Ensure that the saw blade is sharp for cutting the stock.
Do not operate the machine unless all guards are in place and doors closed.
Always stop the machine before making adjustments.
Allow the saw to reach full set speed prior to cutting the stock.
Do not force stock into the saw blade; let the speed of the blade cut stock appropriately.
If the band breaks, immediately shut off the power and stand clear until the machine has
stopped. Get the Shop Manager or Proctor to replace the blades.
Never push a piece of stock with your hands in front of the saw blade. Keep your hands at a
safe distance on either side of the stock being cut.
Use a push stick or board to push small or irregular sized stock.
Be attentive to thin cut off pieces hitting the end of the slot in the insert or jamming in the
slot.
Small work pieces can also be secured with a table top vise or clamp. All round stock should
be secured in a table top vise or clamp prior to starting the cut.
Hold the stock flat on the table prior to starting the cut.
If the saw blade binds in a piece of stock, turn the saw off and wait until it comes to a
complete stop before attempting to remove the blade from the stock.
Do not allow large quantities of chips to accumulate around the work piece after stopping the
machine. Use a brush or rag to remove all excess chips from the table and stock.
The upper guide and guard should be set within 1/4 of an inch or as close to the work piece as
possible.
Use the proper pitch blade for the thickness of the material to be cut. There should be at least
two teeth per material thickness when cutting aluminum and three teeth when cutting steel.
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HMC Machine Shop Safety Manual
LATHE SAFETY PRACTICES
Metal Lathe
Eye Safety-Wear safety glasses or safety goggles at all times in the shop! If a machine, such as a
pedestal grinder or lathe, has a shield to deflect chips, it does not replace the need to wear safety
glasses.
House Keeping-The shop floor should be kept clear of chips, debris, and pieces of material. Any
fluids, such as coolant or oil, should be cleaned up immediately.
Hand Safety- One of the most common causes of hand injuries is contact with cutting edges. The
cutting edge may be moving, which is very dangerous, but even an edge that is not moving can inflict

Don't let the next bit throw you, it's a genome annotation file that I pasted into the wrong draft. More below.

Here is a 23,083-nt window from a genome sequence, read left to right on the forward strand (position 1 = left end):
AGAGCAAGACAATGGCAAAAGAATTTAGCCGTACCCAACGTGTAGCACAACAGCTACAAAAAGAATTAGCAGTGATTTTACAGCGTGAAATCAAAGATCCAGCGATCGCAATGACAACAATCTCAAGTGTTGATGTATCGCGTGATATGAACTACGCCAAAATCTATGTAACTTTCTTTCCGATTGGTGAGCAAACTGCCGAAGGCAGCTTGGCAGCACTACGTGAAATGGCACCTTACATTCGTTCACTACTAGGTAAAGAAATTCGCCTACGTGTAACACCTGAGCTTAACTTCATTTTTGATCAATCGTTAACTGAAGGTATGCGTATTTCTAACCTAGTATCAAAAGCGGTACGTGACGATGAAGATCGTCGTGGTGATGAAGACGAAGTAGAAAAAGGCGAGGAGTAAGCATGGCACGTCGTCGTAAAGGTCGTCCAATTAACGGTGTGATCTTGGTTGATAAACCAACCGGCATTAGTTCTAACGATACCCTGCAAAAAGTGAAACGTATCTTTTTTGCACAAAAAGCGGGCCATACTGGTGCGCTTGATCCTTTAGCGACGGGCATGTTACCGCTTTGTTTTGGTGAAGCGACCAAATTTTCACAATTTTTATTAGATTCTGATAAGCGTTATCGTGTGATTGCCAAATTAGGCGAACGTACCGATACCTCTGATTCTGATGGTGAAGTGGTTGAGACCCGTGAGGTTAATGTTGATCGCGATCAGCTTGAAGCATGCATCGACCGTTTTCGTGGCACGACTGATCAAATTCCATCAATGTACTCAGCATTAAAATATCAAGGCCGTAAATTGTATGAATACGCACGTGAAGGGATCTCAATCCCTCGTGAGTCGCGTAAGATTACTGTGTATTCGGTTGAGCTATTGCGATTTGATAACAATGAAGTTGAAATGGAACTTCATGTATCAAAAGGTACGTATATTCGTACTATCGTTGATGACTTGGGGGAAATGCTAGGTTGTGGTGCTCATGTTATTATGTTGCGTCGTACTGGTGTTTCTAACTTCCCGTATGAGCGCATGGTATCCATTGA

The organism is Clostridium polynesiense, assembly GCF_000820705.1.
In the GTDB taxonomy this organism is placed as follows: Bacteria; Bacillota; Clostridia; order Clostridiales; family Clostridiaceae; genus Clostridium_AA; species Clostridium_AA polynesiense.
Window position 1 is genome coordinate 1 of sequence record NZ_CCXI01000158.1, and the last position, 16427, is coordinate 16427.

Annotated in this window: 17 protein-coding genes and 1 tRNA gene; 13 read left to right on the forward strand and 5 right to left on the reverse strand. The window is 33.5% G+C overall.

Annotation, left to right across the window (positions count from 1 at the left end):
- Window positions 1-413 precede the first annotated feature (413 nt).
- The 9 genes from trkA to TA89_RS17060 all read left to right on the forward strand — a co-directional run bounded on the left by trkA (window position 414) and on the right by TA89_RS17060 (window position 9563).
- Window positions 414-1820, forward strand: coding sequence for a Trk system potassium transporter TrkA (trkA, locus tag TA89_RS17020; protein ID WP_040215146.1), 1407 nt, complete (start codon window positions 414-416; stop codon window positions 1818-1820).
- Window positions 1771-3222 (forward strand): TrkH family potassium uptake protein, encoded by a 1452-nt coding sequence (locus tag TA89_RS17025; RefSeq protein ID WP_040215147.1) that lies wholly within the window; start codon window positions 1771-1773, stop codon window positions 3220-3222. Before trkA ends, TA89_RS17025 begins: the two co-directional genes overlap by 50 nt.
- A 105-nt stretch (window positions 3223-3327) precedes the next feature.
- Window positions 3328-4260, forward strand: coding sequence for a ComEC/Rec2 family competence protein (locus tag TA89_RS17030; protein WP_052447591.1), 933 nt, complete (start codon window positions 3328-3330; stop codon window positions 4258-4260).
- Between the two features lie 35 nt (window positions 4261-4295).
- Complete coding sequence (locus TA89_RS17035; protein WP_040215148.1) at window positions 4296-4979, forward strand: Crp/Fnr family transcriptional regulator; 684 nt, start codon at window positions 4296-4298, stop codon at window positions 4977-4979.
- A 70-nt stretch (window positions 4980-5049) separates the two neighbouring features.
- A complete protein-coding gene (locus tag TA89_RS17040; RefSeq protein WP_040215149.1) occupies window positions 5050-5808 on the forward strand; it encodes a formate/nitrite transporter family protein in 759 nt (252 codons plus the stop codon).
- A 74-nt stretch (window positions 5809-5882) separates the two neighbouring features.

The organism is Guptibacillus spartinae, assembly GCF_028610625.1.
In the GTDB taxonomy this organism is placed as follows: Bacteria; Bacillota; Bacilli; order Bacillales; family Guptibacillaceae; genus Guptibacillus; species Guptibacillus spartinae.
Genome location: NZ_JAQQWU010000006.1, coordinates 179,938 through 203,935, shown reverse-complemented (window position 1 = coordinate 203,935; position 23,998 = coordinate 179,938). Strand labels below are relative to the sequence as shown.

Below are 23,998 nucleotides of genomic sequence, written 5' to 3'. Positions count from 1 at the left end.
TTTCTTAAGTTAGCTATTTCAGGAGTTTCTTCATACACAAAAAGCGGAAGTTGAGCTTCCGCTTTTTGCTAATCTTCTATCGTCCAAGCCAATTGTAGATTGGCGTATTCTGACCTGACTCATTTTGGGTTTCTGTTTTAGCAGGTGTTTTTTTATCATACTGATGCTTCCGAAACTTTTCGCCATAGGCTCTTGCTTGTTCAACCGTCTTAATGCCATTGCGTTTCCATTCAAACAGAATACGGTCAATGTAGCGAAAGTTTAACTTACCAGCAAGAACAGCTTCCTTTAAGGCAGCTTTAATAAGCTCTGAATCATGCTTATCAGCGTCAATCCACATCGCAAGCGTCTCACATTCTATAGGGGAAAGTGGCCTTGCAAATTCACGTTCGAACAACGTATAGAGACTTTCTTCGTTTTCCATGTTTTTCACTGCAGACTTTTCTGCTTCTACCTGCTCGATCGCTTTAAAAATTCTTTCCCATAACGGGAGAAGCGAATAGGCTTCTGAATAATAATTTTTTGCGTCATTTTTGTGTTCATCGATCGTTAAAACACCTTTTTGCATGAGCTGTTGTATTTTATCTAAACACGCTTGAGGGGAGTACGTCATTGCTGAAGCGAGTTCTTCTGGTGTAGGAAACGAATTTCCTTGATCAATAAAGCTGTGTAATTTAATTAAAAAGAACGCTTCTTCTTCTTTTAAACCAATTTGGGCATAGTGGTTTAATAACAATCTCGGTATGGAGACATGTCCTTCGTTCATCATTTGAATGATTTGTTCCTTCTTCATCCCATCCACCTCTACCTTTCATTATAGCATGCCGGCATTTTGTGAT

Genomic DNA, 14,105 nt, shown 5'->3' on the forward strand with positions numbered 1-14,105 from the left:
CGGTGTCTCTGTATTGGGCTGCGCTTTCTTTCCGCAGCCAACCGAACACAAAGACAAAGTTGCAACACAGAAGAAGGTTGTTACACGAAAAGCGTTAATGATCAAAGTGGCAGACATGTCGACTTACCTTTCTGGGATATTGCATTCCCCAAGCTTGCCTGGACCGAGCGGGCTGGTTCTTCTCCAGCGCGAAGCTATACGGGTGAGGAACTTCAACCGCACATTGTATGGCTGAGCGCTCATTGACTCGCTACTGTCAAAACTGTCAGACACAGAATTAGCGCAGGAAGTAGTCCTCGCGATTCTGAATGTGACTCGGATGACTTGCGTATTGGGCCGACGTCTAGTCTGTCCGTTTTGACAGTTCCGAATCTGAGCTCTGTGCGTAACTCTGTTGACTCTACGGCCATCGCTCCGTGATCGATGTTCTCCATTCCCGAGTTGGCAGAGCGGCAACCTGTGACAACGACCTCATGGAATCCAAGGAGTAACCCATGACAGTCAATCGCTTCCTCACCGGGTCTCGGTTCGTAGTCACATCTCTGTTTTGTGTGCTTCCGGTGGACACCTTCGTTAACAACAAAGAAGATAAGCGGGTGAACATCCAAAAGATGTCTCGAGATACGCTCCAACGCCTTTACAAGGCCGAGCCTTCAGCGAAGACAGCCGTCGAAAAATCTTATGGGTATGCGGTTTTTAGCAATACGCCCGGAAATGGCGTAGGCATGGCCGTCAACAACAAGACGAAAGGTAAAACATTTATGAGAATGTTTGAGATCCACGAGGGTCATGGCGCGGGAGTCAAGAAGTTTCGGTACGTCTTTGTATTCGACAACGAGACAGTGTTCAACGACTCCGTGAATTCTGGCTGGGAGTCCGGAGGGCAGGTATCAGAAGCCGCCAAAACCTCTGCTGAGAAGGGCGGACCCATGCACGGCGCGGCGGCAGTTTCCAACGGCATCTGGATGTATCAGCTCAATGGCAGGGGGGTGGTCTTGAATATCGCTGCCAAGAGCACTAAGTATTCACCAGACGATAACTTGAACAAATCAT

a severe cut if you move your hand over it very fast. When operating a lathe, you should not wear
anything on your hands, fingers, or forearms -- this includes long sleeves and gloves. Short sleeves
should be worn in the shop, or long sleeves should be rolled up above the elbows. Gloves may be
worn only when handling sharp pieces of material, and not near operating machinery. They should
always be removed before any machine in the area is started. Long hair should be tied back. Also,
loose clothing should not be worn.
Spindle Safety
When installing and removing chucks, face plates, and
centers, always be sure all mating surfaces are clean and
free from burrs. Do not use power when installing or
removing chucks or faceplates on threaded spindle noses.
If a chuck or faceplate should become jammed on the
spindle nose, contact a proctor or the machine shop
manager about removing it properly.
Figure 4. Use the bar technique to lift
heavy chucks.
When removing centers, be sure to handle them safely, as the point may be sharp. Use the correct
knockout bar to remove the headstock center and/or sleeve. When installing or removing heavy
chucks or work-pieces, be sure to get help to lift them so you won't injure yourself. To help lift a
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HMC Machine Shop Safety Manual
chuck, place a bar of soft steel, brass, or aluminum through the chuck with enough of the bar sticking
out of the back to get a good grip on it and then clamp it tight.
Now both of you can pick up the chuck and place it on the chuck board in preparation for installing it